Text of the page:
*Colonialism: A Moral Reckoning*

That is the new book by Nigel Biggar, and it has already created a storm of controversy because of his claims that the British empire is, in my words, “underrated.”

Let me first say that I am in no way upset at this thesis being put explicitly on the table.  And the book has many valuable discussions, covering issues such as how hard (at some point) the British worked to ban slavery, what were their motives for empire, what kinds of pressures for assimilation were asserted, and much more.

My disappointment is how little space is devoted to the topic of sustainable economic growth.  In which parts of the empire did British rule boost sustainable economic growth, relative to a counterfactual of peaceful interaction but no conquest?  Singapore and Hong Kong seem obviously much richer and better off due to earlier British rule.  Malaysia likely as well, though the magnitude of the gain there is smaller.  But Sierra Leone not?  The country is miserably poor and has had numerous years of civil war, with a legacy of slavery as well.  Who could object to trying another run of history there, removing the British imperial role?  It is hard to see that it could get very much worse.  But then where does one put Kenya?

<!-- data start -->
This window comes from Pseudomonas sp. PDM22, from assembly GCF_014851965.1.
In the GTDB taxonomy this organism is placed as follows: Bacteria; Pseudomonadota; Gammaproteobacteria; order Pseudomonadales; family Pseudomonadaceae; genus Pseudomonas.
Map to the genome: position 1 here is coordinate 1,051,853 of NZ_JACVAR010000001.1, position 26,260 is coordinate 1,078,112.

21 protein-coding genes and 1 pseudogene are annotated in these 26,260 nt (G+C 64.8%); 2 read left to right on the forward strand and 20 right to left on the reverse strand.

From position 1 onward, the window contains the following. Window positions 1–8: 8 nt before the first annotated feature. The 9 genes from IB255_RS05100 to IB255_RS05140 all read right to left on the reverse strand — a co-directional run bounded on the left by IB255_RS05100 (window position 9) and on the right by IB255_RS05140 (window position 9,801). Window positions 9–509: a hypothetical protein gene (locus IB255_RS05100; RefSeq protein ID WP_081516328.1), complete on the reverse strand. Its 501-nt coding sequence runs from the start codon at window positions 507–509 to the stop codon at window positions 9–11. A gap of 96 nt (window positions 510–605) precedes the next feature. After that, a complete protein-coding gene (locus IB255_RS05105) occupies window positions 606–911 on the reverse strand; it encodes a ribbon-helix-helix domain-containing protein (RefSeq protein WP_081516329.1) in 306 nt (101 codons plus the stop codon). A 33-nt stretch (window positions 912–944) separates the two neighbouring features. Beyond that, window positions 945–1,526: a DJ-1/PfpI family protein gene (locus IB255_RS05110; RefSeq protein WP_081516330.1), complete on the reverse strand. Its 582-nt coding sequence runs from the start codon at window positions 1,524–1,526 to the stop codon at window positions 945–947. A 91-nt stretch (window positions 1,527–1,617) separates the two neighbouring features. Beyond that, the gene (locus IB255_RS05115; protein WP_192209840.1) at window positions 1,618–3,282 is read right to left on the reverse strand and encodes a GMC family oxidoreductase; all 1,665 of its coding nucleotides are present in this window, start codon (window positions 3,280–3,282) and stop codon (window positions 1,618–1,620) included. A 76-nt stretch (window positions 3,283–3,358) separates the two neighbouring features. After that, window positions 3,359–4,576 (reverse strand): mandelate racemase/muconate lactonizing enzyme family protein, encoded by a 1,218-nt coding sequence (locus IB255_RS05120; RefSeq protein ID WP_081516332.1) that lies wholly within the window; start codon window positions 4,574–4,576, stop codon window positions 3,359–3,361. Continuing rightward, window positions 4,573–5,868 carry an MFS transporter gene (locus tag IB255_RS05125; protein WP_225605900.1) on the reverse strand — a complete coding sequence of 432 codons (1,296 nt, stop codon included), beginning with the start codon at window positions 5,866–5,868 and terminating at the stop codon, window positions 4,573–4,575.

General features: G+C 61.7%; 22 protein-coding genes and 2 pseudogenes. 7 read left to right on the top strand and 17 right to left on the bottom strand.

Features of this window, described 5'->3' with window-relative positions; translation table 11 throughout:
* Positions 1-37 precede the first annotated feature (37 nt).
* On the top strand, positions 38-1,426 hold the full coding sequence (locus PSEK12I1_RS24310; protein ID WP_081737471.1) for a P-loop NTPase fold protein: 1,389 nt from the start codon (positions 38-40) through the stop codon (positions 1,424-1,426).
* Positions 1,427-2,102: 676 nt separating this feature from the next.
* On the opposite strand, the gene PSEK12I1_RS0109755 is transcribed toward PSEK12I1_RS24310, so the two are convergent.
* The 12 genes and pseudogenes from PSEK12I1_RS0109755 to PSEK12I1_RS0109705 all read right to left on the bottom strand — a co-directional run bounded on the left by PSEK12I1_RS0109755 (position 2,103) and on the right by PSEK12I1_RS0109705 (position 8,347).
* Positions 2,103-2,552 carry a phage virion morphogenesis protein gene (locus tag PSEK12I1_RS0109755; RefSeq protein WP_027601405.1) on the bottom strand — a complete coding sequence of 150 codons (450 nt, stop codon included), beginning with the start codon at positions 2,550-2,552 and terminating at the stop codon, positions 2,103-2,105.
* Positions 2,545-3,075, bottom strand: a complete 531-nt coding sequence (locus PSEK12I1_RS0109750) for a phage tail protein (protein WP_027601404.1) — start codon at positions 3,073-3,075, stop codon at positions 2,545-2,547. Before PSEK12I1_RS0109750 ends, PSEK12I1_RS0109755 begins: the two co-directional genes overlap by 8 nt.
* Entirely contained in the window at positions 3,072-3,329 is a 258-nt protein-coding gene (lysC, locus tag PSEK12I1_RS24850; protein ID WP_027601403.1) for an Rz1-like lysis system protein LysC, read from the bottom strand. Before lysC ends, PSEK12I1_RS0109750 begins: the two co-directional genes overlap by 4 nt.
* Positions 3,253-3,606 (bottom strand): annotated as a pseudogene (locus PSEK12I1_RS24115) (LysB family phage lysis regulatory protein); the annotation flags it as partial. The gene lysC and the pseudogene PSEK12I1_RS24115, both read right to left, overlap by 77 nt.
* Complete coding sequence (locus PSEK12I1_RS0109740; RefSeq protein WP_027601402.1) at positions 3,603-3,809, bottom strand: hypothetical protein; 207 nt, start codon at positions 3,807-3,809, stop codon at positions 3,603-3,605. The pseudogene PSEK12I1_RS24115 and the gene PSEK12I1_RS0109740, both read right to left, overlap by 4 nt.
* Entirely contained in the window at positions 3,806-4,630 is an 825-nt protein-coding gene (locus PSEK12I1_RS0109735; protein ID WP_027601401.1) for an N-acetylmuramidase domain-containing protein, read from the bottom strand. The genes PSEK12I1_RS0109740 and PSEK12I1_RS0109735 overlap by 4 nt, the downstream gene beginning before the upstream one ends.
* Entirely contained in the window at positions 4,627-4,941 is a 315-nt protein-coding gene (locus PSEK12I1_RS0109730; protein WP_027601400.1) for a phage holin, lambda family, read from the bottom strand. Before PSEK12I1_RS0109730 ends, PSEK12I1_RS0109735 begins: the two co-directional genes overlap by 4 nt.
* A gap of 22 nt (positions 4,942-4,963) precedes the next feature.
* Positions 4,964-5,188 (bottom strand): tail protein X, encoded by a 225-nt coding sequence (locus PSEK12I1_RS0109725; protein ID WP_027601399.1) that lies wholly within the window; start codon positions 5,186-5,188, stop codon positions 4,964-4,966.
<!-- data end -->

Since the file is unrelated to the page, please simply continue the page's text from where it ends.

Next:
And what about all the other places in between?  Most notably historic India?  Biggar does consider the growth topic very explicitly on pp.165-176, mostly in the context of India, but I would have liked to see much, much more.  And I wish he had noted that post-colonial rates of growth in India were generally higher than under British rule, even with a lot of badly conceived socialist policies.  Perhaps British rule was required as a kind of pre-investment (railways? English language?), but all this could receive far greater attention.

I am happy to recommend this book, but I am not sure what is the ultimate standard of judgment of British rule.  So much seems to depend on which is the relevant counterfactual.  There is always the “cheap” argument of “better us than them,” whether it be the French, Dutch, Portuguese, or whomever.  And how should we think about Ireland, where centuries of British rule only pay off after 1970 or so?

In any case, most episodes of British rule could have been much, much better than they actually were.  So I am not convinced this book is framing the questions the very best way, though it is certainly the framing that these days will draw the most attention, the strongest attempts at cancellation, and the most ardent defenses from the Right.

It was not exactly the book I wanted, but I hope you read it.  You can pre-order it here, or as I did have it shipped from UK Amazon.


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